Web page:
Election-weary members of Congress have trudged back to Washington to take up some unfinished business: the 1983 budget. But the post-election congressional session will likely produce little progress toward a completed budget, and a lot of argument about guns vs. butter.
Even though the government's 1983 fiscal year has already begun, 10 of the 13 appropriations bills remain unpassed. Only four or five of the spending bills will be approved by Congress before it adjourns for the holidays, says an aide to Senate majority leader Howard H. Baker Jr. (R) of Tennessee - and one or two of those may be vetoed by President Reagan.
Once again, large portions of the government will end up being funded through a stopgap continuing resolution. But if Congress passes a continuing resolution with less defense spending and more domestic outlays than the President wants, both congressional and White House sources say, this omnibus spending measure may be vetoed as well.
''There could be a game of chicken'' over the continuing resolution, says Ed Dale, spokesman for the Office of Management and Budget.
Congress's lame-duck session is expected to last three weeks. House Speaker Thomas P. O'Neill Jr. has indicated that during those 15 working days the House will clear nine of the 10 pending appropriations bills.
But those bills will then stack up in the Senate like jets circling LaGuardia Airport, waiting to land. Probably no more than five of them will be passed by both chambers.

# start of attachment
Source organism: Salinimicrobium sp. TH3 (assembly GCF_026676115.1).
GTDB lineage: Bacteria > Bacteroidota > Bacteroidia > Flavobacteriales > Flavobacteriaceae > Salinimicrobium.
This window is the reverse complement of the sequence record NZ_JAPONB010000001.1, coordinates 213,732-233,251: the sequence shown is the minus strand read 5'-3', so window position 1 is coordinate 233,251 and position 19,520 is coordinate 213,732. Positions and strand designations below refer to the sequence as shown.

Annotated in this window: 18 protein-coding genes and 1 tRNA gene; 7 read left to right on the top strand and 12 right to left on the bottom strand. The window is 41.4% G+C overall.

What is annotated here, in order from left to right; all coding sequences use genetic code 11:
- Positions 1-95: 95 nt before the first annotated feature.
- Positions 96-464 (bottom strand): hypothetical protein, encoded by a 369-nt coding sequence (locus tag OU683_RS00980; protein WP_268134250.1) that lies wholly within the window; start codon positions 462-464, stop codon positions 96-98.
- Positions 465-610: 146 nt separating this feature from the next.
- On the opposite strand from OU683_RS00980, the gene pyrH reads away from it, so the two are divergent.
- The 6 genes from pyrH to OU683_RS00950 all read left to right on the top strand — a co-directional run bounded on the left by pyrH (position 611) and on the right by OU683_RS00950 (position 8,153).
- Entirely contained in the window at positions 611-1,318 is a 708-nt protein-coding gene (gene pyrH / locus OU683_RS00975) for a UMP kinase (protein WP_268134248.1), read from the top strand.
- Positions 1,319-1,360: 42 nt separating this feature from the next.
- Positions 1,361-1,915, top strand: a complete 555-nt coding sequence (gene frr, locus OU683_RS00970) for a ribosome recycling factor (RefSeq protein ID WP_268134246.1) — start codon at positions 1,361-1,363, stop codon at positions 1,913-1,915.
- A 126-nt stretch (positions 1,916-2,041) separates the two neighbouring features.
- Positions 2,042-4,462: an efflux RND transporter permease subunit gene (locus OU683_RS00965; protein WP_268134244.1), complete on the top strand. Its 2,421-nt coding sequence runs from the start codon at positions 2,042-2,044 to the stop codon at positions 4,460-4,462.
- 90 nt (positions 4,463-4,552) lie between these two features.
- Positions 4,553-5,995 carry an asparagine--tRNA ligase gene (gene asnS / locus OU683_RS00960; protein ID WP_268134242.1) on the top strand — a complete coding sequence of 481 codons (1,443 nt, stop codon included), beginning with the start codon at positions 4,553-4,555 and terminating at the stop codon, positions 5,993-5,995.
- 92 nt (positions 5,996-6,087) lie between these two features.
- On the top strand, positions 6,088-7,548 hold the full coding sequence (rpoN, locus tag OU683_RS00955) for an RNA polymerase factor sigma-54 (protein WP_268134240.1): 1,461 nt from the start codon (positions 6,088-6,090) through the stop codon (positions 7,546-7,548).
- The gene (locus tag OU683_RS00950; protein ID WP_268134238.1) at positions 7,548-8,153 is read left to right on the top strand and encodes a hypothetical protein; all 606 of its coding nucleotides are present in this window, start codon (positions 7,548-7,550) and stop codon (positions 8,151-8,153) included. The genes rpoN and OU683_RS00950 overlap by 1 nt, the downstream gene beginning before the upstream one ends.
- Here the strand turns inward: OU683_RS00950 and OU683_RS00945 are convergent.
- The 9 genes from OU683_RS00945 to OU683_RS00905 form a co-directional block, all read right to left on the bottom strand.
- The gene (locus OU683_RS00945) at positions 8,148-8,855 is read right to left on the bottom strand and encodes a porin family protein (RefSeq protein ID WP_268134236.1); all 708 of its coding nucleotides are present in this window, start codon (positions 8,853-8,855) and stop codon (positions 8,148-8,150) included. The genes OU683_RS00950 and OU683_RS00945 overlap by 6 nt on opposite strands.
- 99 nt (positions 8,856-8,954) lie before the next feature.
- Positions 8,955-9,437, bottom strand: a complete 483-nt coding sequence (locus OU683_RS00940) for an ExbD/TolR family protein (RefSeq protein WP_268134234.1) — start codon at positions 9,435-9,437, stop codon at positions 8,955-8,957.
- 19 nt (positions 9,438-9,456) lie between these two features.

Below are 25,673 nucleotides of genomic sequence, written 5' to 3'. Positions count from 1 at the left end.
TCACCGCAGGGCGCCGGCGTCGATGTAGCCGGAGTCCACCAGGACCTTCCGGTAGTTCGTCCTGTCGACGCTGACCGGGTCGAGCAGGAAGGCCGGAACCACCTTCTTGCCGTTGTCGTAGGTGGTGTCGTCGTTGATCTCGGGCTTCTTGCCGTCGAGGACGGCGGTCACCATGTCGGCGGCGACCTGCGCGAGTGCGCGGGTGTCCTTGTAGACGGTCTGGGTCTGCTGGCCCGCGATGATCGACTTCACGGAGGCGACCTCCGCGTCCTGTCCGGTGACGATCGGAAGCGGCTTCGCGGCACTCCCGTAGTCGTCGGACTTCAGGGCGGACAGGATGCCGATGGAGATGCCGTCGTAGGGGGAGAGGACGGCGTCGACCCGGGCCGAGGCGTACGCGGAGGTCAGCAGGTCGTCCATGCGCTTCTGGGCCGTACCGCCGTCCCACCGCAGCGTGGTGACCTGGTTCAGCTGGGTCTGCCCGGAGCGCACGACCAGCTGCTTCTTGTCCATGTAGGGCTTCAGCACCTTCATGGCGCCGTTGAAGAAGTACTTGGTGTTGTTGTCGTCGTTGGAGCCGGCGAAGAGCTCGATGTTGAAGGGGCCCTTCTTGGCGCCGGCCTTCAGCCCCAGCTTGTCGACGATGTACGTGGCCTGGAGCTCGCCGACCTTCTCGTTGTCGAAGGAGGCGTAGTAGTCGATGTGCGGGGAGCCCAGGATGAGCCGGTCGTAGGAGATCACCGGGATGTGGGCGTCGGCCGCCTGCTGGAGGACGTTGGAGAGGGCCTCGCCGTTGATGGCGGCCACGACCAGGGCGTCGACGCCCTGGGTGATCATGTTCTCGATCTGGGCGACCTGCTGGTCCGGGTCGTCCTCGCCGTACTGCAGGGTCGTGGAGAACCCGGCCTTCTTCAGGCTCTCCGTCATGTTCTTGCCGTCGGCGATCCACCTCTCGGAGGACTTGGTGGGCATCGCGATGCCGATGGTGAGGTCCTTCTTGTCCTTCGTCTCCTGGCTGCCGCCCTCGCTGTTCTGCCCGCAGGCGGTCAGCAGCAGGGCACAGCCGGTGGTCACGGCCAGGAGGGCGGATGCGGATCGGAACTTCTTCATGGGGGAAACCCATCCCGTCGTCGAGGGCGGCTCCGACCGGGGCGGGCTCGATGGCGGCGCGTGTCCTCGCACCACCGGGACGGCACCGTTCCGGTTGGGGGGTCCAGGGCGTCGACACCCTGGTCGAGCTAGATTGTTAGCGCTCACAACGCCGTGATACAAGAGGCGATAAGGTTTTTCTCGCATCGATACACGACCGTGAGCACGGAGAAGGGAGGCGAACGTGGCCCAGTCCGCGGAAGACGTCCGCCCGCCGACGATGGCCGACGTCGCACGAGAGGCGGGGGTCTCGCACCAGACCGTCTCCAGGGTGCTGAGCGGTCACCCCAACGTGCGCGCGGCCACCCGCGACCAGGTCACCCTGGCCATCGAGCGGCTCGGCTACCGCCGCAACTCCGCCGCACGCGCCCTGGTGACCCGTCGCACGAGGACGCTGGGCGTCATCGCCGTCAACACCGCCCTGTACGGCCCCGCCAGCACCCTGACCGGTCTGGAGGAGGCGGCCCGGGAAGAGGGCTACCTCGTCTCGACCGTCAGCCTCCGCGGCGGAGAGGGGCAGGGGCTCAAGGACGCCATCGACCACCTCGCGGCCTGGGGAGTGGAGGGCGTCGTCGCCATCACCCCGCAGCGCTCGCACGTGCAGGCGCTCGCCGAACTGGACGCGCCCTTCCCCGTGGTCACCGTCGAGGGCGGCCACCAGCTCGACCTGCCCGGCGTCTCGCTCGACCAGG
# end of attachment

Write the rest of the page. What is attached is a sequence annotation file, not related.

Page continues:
''Senator Baker doesn't seem as committed to ramming them through as Speaker O'Neill,'' says the head of a congressional research office.
The District of Columbia appropriations, a relatively noncontroversial measure, stands the best chance ofUFquoteBills will stack up like jets waiting to land at LaGuardia.
passage. The foreign-aid bill, which one Democratic aide says ''is full of land mines every year,'' seems least likely to be enacted.
The other unpassed appropriations bills contain a variety of contentious points.
Defense spending in general, and the MX missile in particular, is likely to spark the most heated debate of the lame-duck session. A Senate committee has already approved a defense spending bill that contains funds for the weapon, but the House hasn't even addressed the issue yet.
Funds for the F-18 fighter and for construction of a second nuclear-powered aircraft carrier are also likely to be controversial, congressional aides say.
The Clinch River breeder reactor and the Tennessee Tombigbee waterway, both funded by energy and water-development appropriations, will also come under attack yet again. Clinch River, a favorite project of Senator Baker, survived by only one vote a preelection attempt in the Senate to strip away its funding.
In addition, the White House is complaining that three of the unpassed spending measures are over-budget. The transportation bill, which has been passed by the House and will soon appear on the Senate floor, will be vetoed unless it is changed, says the OMB's Mr. Dale. The White House is also ''concerned'' about the agriculture bill, which exceeds President Reagan's original budget request by $2 billion, and funding for the Treasury and the US Postal Service.
''We'd be kidding ourselves if we didn't expect a veto or two during the lame duck (session),'' says a -Baker aide.
Just before lawmakers bolt for home before Christmas, undone budget business will be packaged into yet another continuing resolution to fund the government through the end of the fiscal year.
This supposedly temporary measure is threatening to become a permanent feature of government budgeting. The federal government has finished out the last three fiscal years running under a continuing resolution.
cl11 Last November, President Reagan vetoed a continuing resolution, saying Congress had overspent. That shut down the government for a day. Similar action could occur this year, if the Democratic House succeeds in juggling spending priorities within the continuing resolution.
A stopgap spending bill without funds for the MX, or with a jobs program larger than the White House wants, might not make it off the President's desk.